January 11, 2016 in Books, Family, Legal History | Permalink | Comments (0)

Thursday, January 7, 2016

Men Writing History, About Men, for Men

Slate, Why Are So Many History Books About Men, by Men?

A careful study of recent popular history books reveals a genre dominated by generals, presidents--and male authors.

In recent years, as academic history has taken a turn toward the cultural and social, producing more and more works about women, minorities, and everyday life, the kinds of history books you see on the New Releases table at a Barnes & Noble have begun to feel like throwbacks. A quick survey reveals naval battles, grand adventures, and biography after biography about the Founding Fathers. Call these “uncle books”—tomes that you give an older male relative, to take up residence by his wingback armchair.

 

This state of affairs dismays many academic historians. Last year, at the American Historical Association’s annual meeting, a presenter in a session on “Buying and Selling History” included a slide listing the best-selling trade history books of 2014, as tallied by BookScan. The generous helping of politically conservative histories by Glenn Beck and Bill O’Reilly caused concern, but some historians noticed another troubling trend: The list was dominated by male authors. Of 23 titles, two were written by women.  * * *

 

Why does this matter? Academics are interested in cultural and social history because those approaches allow room for contemplation of what it was like to live life as an everyday person in a certain period, not just as a general or president or pioneer. Last year, historian Ann M. Little noted that the best-selling biographies of 2014 tended to be about men—and a particular kind of man, at that. Popular biographies of Founding Fathers and war heroes, wrote Little, “reflect our contemporary preoccupation with modern history themes: politics, economics, warfare, the nation-state. … These biographies are invested in a particularly modern kind of subjectivity, that of the heroic individual who bends history to his will.” In other words, the popularity of biographies of presidents and sports heroes reflects and reinforces the idea that interesting lives are lived in public, often defined by conflict and glory. Cultural and social histories make the meta-point that history is about communities, not just individuals.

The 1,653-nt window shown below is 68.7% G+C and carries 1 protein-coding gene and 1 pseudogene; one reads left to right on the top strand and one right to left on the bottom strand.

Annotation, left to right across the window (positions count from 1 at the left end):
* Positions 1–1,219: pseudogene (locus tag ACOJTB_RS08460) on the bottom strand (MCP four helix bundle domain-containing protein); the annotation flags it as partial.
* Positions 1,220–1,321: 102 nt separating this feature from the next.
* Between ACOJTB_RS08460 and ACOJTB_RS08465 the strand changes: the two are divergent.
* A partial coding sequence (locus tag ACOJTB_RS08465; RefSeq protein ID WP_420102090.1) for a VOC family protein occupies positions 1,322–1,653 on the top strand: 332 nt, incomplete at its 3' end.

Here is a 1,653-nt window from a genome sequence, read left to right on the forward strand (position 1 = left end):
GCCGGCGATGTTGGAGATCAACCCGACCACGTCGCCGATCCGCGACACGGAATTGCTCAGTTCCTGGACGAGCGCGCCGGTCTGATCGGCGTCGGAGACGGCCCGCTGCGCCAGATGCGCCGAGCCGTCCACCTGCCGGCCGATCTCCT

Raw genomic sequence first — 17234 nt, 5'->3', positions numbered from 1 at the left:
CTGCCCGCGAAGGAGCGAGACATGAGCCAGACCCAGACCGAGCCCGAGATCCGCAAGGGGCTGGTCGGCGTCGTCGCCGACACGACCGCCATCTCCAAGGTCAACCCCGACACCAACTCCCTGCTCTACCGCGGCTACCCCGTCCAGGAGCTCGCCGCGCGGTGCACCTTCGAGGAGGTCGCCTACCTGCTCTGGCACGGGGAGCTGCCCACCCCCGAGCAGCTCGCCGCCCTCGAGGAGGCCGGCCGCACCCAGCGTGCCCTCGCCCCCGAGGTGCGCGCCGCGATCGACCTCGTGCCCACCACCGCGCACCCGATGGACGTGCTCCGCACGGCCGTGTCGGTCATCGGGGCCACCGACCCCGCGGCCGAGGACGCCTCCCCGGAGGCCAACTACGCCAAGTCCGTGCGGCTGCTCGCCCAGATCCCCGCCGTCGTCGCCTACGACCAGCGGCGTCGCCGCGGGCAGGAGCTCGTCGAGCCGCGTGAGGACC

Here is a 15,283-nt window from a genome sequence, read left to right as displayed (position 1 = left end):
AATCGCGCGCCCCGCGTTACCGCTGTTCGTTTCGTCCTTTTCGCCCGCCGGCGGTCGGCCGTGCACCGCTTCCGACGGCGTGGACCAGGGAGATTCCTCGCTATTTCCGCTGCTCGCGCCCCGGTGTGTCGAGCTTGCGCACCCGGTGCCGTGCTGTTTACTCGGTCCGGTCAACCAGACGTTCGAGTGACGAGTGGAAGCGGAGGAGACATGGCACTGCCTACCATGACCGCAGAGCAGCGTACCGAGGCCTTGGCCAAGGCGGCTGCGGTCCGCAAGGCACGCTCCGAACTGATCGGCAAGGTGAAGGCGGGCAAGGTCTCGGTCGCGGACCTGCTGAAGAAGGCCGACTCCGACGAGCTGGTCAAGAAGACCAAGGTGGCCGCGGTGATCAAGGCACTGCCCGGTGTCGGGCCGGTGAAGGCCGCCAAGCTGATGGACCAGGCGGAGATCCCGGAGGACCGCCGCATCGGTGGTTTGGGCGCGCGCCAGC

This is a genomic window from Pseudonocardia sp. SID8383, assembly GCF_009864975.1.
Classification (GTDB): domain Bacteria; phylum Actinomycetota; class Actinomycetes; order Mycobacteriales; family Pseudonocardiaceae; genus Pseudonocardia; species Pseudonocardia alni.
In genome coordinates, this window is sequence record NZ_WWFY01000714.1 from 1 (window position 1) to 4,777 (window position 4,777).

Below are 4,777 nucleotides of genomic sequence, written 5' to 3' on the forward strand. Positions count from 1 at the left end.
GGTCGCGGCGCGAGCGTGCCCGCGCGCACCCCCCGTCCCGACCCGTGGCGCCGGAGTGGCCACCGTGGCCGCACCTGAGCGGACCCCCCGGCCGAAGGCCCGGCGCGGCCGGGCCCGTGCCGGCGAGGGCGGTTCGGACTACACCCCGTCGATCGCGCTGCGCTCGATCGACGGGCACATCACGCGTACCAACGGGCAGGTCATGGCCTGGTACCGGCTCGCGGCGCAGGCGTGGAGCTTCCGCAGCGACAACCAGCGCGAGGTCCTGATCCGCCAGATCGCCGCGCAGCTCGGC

Some of us are trying hard to swim against this tide:

Tracy A. Thomas, Elizabeth Cady Stanton and the Feminist Foundations of Family Law (forthcoming NYU Press 2016)

 

Felice Batlan, Women and Justice for the Poor: A History of Legal Aid, 1863-1945 (Cambridge 2015)

 

Arissa Oh, To Save the Children of Korea:The Cold War Origins of International Adoption (Stanford 2015)

 

Mary Ziegler, After Roe: The Lost History of the Abortion Debate (Harvard 2015)

 

 

January 7, 2016 in Books, Legal History | Permalink | Comments (0)

Tuesday, December 29, 2015

"Teacher, Scholar, Mother": Motherhood in the Academy

Teacher, Scholar, Mother: Re-Envisioning Motherhood in the Academy

Table of Contents:

Section One: Approaches to Motherhood, Feminism and Gendered Work

Chapter 1:
The Role of Theory in Understanding the Lived Experiences of Mothering in the Academy
Andrea N. Hunt

Chapter 2:
Crying over “Split Milk”: How Divisive Language on Infant Feeding Leads to Stress, Confusion and Anxiety for Mothers
Tracy Rundstrom Williams

Chapter 3:
Mama’s Boy: Feminist Mothering, Masculinity, and White Privilege
Catherine A.F. MacGillivray

Chapter 4:
Encountering Others: Reading, Writing, Teaching, Parenting
Erin Tremblay Ponnou-Delaffon

Chapter 5:
A Qualitative Study of Academic Mothers’ Sabbatical Experiences: Considering Disciplinary Differences
Susan V. Iverson
Christin Seher

Chapter 6:
Motherhood: Reflection, Design, and Self-Authorship
Brook Sattler
Jennifer Turns
Cynthia J. Atman

Chapter 7:
Confessions of a Buzzkill: Critical Feminist Parenting in the Age of Omnipresent Media
Dustin Harp

Section Two: Identity and Performance in Academic Motherhood

Chapter 8:
More Mother than Others: Disorientations, Motherscholars, and Objects in Becoming
Sara M. Childers

Chapter 9:
Doing Research and Teaching on Masculinities and Violence: One Mother of Sons’ Perspective
M. Cristine Alcalde, Associate Professor of Gender & Women’s Studies

Chapter 10:
Cultural Border Crossings between Science, Science Pedagogy & Parenting
Allison Antink-Meyer

Chapter 11:
“You Must be Superwoman!”: How Graduate Student Mothers Negotiate Conflicting Roles
Erin Graybill Ellis
Jessica Smartt Gullion

Chapter 12:
“There’s a Monster Growing in our Heads”: Mad Men’s Betty Draper, Fan Reaction, and Twenty-First Century Anxiety about Motherhood
Caroline Smith
Celeste Hanna

Section Three: Bringing it to Light: Giving Voice to Motherhood’s Challenges

Chapter 13:
Silence and the Stillbirth Narrative: Stories Worth Telling
Elisabeth G. Kraus

Chapter 14:
S/m/othering
Marissa McClure

Chapter 15:
A Tapestry of Sweet Mother(hood): African Scholar, Mother, and Performer?
Ama Oforiwaa Aduonum

Chapter 16:
Dropped Stitches: Classrooms, Caregiving, and Cancer
Martha Kalnin Diede

Chapter 17:
The Other Female Complaint: Online Narratives of Assisted Reproductive Therapy as Sentimental Literature
Layne Craig

Chapter 18:
Mama’s Boy: Feminist Mothering, Masculinity, and White Privilege
Catherine A.F. MacGillivray

December 29, 2015 in Books, Education, Work/life | Permalink | Comments (0)